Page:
May 10, 2015 / 6:50 AM / in 2 years

Bremen vote may stop winning streak of Germany's euroskeptic AfD party

Frauke Petry, chairwoman of eurosceptic German party "Alternative fuer Deutschland" or Alternative for Germany (AfD) delivers her speech during a party meeting in Bremen January 31, 2015. REUTERS/Fabian Bimmer

BERLIN (Reuters) - Germany’s euroskeptic AfD party, which has been snatching away votes from Chancellor Angela Merkel’s conservatives, may suffer a setback in a regional election on Sunday if it fails to clear the 5 percent hurdle in the city-state of Bremen.

Germany’s final local election of 2015 before a crowded vote calendar next year is also a key test for the recovering pro-business Free Democrats (FDP), who are eager to return to parliament in 2017 as a potential coalition partner for Merkel.

Voting stations opened in the western port city at 0800 (0600 GMT) and the first exit polls are expected right after polling stations close at 1800 (1600 GMT).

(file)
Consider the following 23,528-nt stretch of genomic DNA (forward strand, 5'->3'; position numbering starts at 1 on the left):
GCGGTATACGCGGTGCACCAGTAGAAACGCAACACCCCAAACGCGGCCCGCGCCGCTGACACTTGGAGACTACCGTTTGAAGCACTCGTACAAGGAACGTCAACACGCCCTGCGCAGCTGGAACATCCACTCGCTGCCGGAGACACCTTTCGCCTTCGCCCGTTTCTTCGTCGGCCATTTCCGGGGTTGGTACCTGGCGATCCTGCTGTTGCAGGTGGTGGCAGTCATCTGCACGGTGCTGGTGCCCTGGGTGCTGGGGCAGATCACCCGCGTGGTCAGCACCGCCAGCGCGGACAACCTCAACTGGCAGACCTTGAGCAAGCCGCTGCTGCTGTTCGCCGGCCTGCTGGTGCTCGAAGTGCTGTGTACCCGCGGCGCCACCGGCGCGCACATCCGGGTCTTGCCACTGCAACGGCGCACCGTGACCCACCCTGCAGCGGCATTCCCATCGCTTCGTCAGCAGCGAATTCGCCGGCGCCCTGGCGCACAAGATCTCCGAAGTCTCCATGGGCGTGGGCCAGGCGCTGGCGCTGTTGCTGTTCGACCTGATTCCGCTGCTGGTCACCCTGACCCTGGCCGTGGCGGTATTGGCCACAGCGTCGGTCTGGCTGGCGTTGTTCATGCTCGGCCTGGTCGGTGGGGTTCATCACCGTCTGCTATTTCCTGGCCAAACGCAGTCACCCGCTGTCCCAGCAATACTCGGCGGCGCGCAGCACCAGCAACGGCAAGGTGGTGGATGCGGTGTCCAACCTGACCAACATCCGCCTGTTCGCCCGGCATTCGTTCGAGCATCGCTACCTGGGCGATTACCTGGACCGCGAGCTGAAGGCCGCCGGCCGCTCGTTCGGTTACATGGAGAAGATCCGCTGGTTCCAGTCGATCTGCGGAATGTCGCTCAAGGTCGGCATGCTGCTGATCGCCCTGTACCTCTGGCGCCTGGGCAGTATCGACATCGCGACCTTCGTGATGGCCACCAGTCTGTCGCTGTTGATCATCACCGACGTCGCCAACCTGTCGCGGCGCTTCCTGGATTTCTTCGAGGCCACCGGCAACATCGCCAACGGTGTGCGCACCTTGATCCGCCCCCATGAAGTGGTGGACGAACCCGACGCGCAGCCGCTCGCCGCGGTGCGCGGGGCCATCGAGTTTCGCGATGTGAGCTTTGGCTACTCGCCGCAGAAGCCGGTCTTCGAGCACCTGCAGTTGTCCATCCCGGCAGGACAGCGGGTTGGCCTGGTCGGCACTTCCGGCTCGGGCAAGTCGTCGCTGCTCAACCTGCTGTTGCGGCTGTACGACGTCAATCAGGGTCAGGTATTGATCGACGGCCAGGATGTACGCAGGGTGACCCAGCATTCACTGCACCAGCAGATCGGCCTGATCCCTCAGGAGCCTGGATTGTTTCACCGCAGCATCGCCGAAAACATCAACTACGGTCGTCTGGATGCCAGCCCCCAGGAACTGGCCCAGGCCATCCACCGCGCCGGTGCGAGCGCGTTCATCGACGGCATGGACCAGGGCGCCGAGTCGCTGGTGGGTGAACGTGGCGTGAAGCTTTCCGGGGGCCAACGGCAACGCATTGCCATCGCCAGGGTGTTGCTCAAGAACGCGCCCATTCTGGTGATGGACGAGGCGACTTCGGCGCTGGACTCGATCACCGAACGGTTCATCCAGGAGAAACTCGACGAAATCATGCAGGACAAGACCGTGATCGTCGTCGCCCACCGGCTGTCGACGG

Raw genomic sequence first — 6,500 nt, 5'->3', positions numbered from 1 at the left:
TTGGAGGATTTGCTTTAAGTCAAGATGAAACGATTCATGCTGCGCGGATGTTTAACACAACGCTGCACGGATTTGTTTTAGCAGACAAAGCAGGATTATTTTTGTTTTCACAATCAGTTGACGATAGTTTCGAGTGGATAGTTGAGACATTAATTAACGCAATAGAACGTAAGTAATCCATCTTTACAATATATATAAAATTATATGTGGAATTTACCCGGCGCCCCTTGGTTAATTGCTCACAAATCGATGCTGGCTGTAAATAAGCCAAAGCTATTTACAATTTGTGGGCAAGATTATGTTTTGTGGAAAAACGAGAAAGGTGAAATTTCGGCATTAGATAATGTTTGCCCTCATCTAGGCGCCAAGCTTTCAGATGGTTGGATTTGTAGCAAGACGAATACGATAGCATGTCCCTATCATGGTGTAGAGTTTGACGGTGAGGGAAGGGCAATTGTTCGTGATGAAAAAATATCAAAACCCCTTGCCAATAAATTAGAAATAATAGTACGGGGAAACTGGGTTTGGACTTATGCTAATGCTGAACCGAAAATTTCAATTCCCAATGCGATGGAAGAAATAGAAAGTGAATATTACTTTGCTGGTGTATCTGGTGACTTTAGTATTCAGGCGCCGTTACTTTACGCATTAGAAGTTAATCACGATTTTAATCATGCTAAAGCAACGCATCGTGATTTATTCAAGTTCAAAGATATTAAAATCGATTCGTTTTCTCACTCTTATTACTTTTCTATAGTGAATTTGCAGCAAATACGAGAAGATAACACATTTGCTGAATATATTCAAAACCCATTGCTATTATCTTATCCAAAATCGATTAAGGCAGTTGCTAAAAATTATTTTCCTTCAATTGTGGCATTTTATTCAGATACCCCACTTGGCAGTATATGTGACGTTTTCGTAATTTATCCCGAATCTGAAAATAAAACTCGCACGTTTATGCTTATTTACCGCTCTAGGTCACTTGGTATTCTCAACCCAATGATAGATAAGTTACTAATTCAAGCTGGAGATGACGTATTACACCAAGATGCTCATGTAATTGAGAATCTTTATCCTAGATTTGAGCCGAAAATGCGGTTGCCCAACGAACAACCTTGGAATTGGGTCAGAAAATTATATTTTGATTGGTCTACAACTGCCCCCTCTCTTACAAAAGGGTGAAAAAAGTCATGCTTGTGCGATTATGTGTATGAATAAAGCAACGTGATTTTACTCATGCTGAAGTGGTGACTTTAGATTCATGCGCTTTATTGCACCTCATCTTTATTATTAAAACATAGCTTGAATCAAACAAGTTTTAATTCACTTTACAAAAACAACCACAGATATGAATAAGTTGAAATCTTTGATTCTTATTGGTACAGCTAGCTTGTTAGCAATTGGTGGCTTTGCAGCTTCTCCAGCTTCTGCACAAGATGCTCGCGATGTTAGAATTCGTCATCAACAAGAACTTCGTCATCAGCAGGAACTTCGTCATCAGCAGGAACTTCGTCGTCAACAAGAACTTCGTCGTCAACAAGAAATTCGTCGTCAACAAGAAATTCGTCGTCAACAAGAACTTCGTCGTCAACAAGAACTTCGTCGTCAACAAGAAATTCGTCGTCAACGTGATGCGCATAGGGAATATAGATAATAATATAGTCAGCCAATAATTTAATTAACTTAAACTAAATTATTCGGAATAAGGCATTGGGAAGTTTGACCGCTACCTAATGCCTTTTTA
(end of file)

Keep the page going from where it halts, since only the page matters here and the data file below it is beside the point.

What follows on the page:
The Alternative for Germany (AfD), founded in 2013 opposing eurozone bailouts for states such as Greece, has recently been in decline, wracked by infighting and an east-west split.

Afd registered up to 10 percent in national opinion polls last year, but has dropped to 5 percent in recent surveys.

In Bremen, polls put both AfD and FDP at the 5 percent threshold needed to win seats in the state assembly.

The centre-left Social Democrats (SPD), who have ruled Germany’s smallest state since 1946 with different coalition partners, are expected to come out on top again with around 36 percent and rule alone or continue with their Greens allies.

Despite popular Merkel’s active campaigning in Bremen, her Christian Democrats (CDU) face another debacle and are at just 23 percent in polls -- ahead of the Greens, projected to win 15 percent. The Left party are polling 8 percent.

But the conservative CDU, traditionally weak in cities like Bremen, could take comfort if the AfD’s winning streak is stopped. The euroskeptic party has won seats in four of the country’s 16 states since last summer.

The AfD’s drift further right - and a ferocious internal battle over its appeal to far-right voters - has frightened away centrist voters, especially in western Germany.

Additional reporting by Erik Kirschbaum; Editing by Kim Coghill

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